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Answered 2010-10-01 15:14:39

The majority of votes in the general election does not matter. Rather, it is the vote of the electoral college (elected by voters) which decides who becomes president.

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A presidential election is won by the candidate who receives a majority of the electoral votes in the U.S. Electoral College.


no- it is the House of Representatives that chooses the president if no candidate receives a majority of the electoral vote.


The president is elected by direct election every 5 years. If no candidate receives a majority of the votes, a run-off election is held between the top 2 candidates.


This question may be poorly written. To answer the question as it stands, the candidate who wins the election receives the majority of the electoral votes. This question may be poorly written. To answer the question as it stands, the candidate who wins the election receives the majority of the electoral votes.



Typically, in the United States, if no candidate receives a majority of votes in a primary election (or even a general election), there will be a runoff election between the top 2 vote-getters. Exactly how that is done will depend upon the rules of each particular state.


If no presidential candidate receives a majority of electoral votes then the U.S. House of Representatives will elect the President from the three candidates with the majority of votes in a special election in which each state gets one vote. This was established by the Twelfth Amendment to the U.S. Constitution.




This event occurs if no candidate receives a majority of the electoral vote.


If no candidate for President receives an absolute electoral majority of 270 votes out of the 538 possible, then the new House of Representatives is required by law to go into session immediately to vote for President. The election is held on a special way- each state gets one vote.



If no candidate receives a majority of electoral votes, the Twelfth Amendment of the United States Constitution provides that the U.S. House of Representatives will select the president, with each of the fifty state delegations casting one vote, and the U.S. Senate will select the vice-president.


A candidate that is running for President receives their nomination at their party's convention. This is a meeting that is held to announce the results of an election.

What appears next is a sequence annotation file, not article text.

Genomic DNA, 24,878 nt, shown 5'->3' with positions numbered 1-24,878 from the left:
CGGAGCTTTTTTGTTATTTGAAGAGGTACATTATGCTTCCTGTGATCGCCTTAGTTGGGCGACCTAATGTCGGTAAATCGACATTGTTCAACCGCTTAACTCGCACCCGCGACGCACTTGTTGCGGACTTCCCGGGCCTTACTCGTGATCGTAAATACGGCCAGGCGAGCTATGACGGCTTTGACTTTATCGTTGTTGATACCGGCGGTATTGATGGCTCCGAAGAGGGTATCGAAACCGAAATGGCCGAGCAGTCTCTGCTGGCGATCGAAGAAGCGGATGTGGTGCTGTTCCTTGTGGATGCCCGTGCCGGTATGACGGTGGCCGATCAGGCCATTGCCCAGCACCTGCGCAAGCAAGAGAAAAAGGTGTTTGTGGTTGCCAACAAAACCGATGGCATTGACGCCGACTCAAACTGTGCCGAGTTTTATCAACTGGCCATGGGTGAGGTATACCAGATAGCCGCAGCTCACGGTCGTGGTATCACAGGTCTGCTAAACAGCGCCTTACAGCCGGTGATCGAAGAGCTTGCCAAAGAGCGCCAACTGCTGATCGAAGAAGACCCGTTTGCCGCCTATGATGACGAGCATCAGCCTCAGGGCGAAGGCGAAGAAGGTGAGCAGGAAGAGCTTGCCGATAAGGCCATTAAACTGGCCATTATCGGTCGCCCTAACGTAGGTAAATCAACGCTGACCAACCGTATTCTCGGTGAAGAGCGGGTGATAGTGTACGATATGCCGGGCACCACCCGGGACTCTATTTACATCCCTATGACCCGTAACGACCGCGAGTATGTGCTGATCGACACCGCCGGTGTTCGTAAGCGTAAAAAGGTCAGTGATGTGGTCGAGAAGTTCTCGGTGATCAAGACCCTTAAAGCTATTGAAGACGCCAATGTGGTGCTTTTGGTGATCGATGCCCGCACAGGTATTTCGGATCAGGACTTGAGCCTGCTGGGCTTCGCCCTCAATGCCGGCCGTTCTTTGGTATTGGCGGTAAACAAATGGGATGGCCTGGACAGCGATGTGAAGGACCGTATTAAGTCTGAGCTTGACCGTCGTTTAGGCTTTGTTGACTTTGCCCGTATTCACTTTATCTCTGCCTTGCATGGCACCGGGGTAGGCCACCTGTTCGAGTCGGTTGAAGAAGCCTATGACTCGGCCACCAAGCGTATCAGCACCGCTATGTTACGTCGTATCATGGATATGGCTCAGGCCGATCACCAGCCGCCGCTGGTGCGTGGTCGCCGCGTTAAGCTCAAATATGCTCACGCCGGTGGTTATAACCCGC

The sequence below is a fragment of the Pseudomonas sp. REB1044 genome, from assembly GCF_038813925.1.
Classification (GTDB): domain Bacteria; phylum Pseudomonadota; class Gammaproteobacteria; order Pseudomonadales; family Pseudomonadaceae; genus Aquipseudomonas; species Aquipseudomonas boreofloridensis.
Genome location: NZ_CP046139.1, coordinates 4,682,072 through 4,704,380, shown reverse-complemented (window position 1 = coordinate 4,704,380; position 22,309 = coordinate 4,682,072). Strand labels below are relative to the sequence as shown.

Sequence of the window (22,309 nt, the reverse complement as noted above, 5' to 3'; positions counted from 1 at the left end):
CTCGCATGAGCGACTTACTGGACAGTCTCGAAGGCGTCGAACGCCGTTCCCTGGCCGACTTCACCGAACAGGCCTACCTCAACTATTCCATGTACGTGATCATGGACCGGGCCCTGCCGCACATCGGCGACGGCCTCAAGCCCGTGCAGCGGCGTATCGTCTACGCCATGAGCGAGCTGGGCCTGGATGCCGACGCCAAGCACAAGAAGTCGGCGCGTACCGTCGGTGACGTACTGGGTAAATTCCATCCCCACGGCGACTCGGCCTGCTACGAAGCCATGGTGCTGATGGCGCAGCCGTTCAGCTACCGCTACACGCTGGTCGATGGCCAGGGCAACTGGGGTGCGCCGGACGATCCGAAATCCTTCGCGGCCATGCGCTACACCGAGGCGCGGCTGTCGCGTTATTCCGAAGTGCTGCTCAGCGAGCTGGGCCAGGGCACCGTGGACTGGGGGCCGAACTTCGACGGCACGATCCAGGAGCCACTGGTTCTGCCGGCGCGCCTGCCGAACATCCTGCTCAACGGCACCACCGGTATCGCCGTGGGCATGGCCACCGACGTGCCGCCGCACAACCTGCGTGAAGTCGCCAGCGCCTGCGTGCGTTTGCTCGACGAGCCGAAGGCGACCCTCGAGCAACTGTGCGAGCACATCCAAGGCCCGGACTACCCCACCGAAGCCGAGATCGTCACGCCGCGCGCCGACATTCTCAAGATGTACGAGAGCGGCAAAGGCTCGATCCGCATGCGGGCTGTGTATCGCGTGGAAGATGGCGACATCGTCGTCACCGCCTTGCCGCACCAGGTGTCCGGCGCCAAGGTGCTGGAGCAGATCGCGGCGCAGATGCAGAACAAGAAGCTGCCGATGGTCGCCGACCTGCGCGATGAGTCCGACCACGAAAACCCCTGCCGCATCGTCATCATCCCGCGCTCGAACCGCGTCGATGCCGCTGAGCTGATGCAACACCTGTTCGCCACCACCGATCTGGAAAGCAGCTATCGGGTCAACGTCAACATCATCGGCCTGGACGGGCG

Answer this question… the House of Representatives chooses the president.


In 1824 there were four candidates that received electoral votes so that no one candidate got a majority. According to Constitution if no candidate receives a majority of electoral votes, the House of Representative chooses the president from among the top three candidates.


The president of the United States is elected to office by the electoral college as opposed to popular vote. Any candidate who wins the presidency has to have a majority of at least 270 electoral votes. If no candidate receives a majority, the election will need to be decided via a procedure outlined in the Twelfth Amendment of the Constitution.


Yes. In Brazil, the presidents are elected by popular vote to five-year terms. There are run-off elections if no candidate receives the majority of votes in the first election.


Election days are February 22 and April 5, 2011, the latter date being necessary only if no candidate receives an absolute majority.


If no candidate receives a majority of electoral votes, the Twelfth Amendment of the United States Constitution provides that the U.S. House of Representatives will select the president, with each of the fifty state delegations casting one vote, and the U.S. Senate will select the vice-president.


If no candidate receives an absolute majority of the electoral votes (currently 270), the House of Representatives holds an election and picks from the top three candidates who will become president.


If no candidate receives a majority of electoral votes, the Twelfth Amendment of the United States Constitution provides that the U.S. House of Representatives will select the president, with each of the fifty state delegations casting one vote, and the U.S. Senate will select the vice-president.


If no candidate receives a majority of electoral votes, the Twelfth Amendment of the United States Constitution provides that the U.S. House of Representatives will select the president, with each of the fifty state delegations casting one vote, and the U.S. Senate will select the vice-president.


In this event, which happened once (in 1824) the House of Representatives chooses the President.



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